Note: The review that follows is of the Special Edition of a film first released in 2003.
Comparisons with the earlier version released 41 years ago (featuring the voices of Phil Harris, Sebastian Cabot, Louis Prima, George Sanders, and Sterling Holloway among others) are inevitable and perhaps unfair. As I began to watch this sequel, I tried very hard to experience it and then judge it on its own merits. All issues considered, my rating of it is explained as follows: I think it offers pleasant but unexceptional entertainment (Three Stars) and several bonus features that add one Star to my rating.
My guess is that, in general, adults enjoy the special features (other than interactive games such as "Mowgli's Jungle Ruins Maze") more than children do. In the sequel, the plot remains faithful to the beloved Rudyard Kipling novel, this time featuring the voices of John Goodman, Haley Joel Osment, Mae Whitman, and Jim Cummings. Phil Collins provided the voice of Lucky. I watched this film with several of my younger grandchildren, none of whom had seen the 1967 version. Unlike their parents and grandparents, they and other children ages 4-14 seem to think nothing of watching a film they like several times either in a theatre or a DVD of it, whether or not it is a sequel.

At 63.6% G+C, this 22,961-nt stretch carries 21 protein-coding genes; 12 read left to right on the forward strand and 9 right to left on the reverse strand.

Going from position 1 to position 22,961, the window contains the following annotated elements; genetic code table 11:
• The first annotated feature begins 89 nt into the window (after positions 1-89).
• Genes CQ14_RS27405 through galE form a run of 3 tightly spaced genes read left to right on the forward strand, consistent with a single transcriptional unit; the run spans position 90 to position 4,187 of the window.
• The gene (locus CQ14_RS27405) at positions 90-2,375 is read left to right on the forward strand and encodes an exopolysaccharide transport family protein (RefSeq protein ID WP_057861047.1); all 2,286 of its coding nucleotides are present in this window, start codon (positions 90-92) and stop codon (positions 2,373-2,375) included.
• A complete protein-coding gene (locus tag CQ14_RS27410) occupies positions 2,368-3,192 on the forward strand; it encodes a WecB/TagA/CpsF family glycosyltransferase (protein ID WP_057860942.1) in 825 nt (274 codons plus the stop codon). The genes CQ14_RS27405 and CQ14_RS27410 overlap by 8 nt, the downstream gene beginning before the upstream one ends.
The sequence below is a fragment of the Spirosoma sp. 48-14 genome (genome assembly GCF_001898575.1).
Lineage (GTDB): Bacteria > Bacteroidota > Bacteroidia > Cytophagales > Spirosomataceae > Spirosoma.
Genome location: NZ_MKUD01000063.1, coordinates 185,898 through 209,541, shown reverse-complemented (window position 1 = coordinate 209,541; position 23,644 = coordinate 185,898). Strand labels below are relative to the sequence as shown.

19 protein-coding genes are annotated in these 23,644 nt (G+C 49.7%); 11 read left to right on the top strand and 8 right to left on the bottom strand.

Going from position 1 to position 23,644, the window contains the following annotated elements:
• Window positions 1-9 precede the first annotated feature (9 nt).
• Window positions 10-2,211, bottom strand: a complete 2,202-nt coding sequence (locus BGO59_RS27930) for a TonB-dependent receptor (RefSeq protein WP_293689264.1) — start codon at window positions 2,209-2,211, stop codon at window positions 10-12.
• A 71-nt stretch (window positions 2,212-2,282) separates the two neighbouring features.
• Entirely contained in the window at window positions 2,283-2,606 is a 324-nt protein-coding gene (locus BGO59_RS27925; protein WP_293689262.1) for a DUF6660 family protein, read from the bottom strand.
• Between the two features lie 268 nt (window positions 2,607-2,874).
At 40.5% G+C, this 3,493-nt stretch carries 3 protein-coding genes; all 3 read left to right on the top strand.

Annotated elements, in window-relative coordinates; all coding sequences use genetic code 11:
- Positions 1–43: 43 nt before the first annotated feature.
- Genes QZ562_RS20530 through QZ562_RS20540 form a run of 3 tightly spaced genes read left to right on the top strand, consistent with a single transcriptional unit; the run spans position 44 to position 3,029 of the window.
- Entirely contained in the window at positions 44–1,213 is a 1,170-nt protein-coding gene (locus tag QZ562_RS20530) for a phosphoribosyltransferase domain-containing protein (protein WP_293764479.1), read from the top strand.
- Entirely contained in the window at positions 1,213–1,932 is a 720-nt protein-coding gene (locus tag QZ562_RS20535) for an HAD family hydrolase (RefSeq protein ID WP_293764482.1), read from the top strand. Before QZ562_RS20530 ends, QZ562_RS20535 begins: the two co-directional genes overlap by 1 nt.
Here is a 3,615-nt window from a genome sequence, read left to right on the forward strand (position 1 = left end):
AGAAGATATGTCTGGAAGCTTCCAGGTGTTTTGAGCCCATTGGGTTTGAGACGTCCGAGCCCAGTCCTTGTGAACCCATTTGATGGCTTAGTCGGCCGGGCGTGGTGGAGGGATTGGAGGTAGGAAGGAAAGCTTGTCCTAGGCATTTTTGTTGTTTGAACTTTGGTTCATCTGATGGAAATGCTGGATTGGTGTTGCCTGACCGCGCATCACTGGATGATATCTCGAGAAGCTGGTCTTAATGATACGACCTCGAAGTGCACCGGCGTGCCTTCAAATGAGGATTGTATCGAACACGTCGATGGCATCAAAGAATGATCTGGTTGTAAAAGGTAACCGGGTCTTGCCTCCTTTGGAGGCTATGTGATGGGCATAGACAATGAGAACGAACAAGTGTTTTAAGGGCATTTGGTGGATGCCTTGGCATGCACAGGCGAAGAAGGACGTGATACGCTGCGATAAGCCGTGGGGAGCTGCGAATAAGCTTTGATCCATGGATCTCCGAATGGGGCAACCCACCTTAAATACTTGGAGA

Although a sequel offering solid entertainment to "children of all ages," I doubt if it will not have the same enduring appeal from one generation to the next as do other feature length animated films produced by Disney (e.g. Bambi, Beauty and the Beast, Dumbo, Pinocchio, and Snow White and the Seven Dwarfs) and Pixar (e.g. Finding Nemo, Ratatouille, Toy Story, Toy Story 2, and WALL-E) nor by DreamWorks (e.g. Antz and Shrek). I agree with my grandchildren: it was fun to watch but generates no interest in seeing it again soon. It must join a long line ahead of it.